Hi, everyone. Thank you very much. My name is Erin Benjamin, and I am the president and CEO of the Canadian Live Music Association.
I'll start with a bit of an introduction. Our mission is to entrench the economic, social and cultural value and power of live music, creating the conditions for concerts to thrive in every neighbourhood, town and city in Canada. We were founded in 2014. We currently represent 225—and growing—concert promoters, venues, clubs, festivals, talent agencies, ticketing companies and suppliers, businesses and organizations who facilitate access to live music for fans as well as visitors from across the country and around the world. Our members are dedicated to ensuring that the overall fan experience is the very best it can be with each and every show.
Live music is a huge part of Canada's broader music industry. It creates tens of thousands of jobs and contributes billions to GDP. It has become the primary revenue stream for performing artists. Live performance helps artists to build fans and brands domestically and internationally. Its economic footprint extends well beyond the artist, promoter and venue, and into surrounding communities. Whether it's hotels, airlines, local restaurants, taxis or corner stores, many other businesses benefit from the economics of live music, while Canadians enjoy an enhanced quality of life thanks to the injection of the cultural and social vibrancy that live music spaces, places and people provide.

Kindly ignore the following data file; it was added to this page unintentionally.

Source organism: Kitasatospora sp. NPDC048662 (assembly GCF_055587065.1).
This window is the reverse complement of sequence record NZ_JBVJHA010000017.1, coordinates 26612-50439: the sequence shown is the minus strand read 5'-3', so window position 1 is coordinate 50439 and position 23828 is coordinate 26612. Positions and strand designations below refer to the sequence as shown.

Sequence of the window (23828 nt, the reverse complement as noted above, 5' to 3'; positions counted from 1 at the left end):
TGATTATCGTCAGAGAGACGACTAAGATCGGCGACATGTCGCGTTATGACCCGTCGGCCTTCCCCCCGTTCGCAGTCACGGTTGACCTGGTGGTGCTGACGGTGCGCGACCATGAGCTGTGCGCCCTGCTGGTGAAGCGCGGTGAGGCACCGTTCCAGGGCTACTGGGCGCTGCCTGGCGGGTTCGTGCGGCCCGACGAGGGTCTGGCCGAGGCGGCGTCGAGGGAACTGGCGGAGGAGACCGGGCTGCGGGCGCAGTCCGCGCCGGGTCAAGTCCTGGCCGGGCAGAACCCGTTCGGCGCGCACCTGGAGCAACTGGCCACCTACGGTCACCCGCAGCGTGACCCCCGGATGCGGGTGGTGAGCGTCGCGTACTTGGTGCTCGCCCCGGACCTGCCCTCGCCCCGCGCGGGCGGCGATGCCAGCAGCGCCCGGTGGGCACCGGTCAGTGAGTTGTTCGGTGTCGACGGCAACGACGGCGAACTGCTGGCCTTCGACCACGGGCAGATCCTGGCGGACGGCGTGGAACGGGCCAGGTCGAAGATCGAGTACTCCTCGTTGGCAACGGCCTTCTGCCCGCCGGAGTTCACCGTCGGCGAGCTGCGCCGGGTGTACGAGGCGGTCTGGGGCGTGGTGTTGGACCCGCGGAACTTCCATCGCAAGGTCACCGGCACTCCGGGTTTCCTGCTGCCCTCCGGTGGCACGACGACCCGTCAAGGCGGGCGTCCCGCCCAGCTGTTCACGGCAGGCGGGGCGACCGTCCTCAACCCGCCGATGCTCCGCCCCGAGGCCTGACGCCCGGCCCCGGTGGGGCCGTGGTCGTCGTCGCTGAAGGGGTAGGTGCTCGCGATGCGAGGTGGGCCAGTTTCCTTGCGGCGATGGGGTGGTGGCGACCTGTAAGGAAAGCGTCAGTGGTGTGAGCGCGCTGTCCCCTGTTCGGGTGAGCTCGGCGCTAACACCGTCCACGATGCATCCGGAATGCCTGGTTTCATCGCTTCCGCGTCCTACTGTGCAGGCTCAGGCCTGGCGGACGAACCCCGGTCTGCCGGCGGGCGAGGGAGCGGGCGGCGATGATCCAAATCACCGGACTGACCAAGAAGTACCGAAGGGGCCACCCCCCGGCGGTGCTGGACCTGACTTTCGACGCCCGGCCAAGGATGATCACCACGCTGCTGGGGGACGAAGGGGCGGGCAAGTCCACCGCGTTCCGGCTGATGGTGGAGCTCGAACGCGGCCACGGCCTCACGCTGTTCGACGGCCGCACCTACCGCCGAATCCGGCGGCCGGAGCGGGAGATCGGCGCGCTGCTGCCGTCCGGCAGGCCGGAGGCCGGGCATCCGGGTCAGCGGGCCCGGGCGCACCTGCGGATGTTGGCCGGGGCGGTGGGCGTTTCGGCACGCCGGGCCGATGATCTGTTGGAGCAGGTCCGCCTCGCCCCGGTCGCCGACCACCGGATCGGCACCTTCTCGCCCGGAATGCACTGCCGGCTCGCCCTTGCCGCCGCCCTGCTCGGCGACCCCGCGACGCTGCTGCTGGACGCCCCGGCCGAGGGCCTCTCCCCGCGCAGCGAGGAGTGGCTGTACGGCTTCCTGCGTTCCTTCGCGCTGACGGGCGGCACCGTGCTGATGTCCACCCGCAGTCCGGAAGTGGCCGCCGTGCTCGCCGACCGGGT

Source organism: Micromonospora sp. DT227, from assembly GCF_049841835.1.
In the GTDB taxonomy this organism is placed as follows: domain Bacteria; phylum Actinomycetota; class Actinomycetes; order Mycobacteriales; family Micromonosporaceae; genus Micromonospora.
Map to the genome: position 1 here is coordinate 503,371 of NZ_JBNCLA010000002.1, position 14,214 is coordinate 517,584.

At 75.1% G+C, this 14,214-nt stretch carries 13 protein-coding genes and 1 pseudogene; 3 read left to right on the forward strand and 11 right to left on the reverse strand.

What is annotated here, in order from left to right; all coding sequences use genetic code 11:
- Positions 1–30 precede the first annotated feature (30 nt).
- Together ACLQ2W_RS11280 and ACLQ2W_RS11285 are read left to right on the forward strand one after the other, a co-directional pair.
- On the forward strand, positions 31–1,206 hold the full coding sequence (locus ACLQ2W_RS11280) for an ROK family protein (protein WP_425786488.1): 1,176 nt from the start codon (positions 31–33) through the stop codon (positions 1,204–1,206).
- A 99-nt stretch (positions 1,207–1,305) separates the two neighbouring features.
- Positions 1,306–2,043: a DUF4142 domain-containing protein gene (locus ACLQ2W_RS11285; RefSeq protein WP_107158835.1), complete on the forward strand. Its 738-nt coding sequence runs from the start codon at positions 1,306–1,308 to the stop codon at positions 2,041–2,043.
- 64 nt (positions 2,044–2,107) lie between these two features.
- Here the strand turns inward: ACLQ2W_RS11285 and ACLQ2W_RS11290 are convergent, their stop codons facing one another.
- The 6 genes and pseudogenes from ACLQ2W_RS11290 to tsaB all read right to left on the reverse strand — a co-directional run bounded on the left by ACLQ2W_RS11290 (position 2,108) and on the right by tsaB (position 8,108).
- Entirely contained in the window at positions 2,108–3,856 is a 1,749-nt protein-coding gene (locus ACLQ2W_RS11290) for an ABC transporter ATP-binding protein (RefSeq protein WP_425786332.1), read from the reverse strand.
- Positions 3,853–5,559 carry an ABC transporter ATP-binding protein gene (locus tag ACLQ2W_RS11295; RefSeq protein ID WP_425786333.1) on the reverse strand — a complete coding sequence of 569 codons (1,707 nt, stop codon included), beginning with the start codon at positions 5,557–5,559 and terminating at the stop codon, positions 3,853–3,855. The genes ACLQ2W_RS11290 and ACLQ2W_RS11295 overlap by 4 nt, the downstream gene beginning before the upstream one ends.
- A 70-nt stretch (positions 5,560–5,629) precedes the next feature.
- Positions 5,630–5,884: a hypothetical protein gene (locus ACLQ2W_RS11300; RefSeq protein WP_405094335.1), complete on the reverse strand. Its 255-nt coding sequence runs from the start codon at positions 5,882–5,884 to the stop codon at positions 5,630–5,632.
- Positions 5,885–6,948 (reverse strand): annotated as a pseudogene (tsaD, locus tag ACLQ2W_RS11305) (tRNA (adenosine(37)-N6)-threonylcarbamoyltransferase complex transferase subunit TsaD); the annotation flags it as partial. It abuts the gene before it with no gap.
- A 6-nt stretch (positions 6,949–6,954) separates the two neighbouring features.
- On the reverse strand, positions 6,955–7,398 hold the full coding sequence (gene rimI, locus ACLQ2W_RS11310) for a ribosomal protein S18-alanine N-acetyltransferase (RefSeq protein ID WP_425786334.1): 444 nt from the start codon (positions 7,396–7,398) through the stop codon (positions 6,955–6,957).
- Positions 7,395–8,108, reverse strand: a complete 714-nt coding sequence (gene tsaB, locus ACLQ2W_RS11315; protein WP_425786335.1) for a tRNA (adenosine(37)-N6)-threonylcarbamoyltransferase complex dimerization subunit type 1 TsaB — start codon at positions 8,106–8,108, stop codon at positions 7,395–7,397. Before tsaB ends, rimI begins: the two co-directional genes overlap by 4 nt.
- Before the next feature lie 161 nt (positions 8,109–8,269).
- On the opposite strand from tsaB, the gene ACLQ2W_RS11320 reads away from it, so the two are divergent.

This is an amazing industry. We love our fans, and every single day we work to put them in the same room with their favourite artists, but there are times when often hundreds of thousands of people want to be at the same show at the same time, as was the case with the final Tragically Hip tour, for example. When we're talking about how we love live music, we're talking about human emotion and the rabidness of fandom. Demand can far outweigh the number of seats available. Just like any other hot product on the market, the value of those tickets naturally goes up. The commodification of concert tickets is consistent with how we as a nation desire and consume popular goods. The reality, though, is that we are not all automatically entitled to attend a concert just because we love the artist. No business or industry operates that way.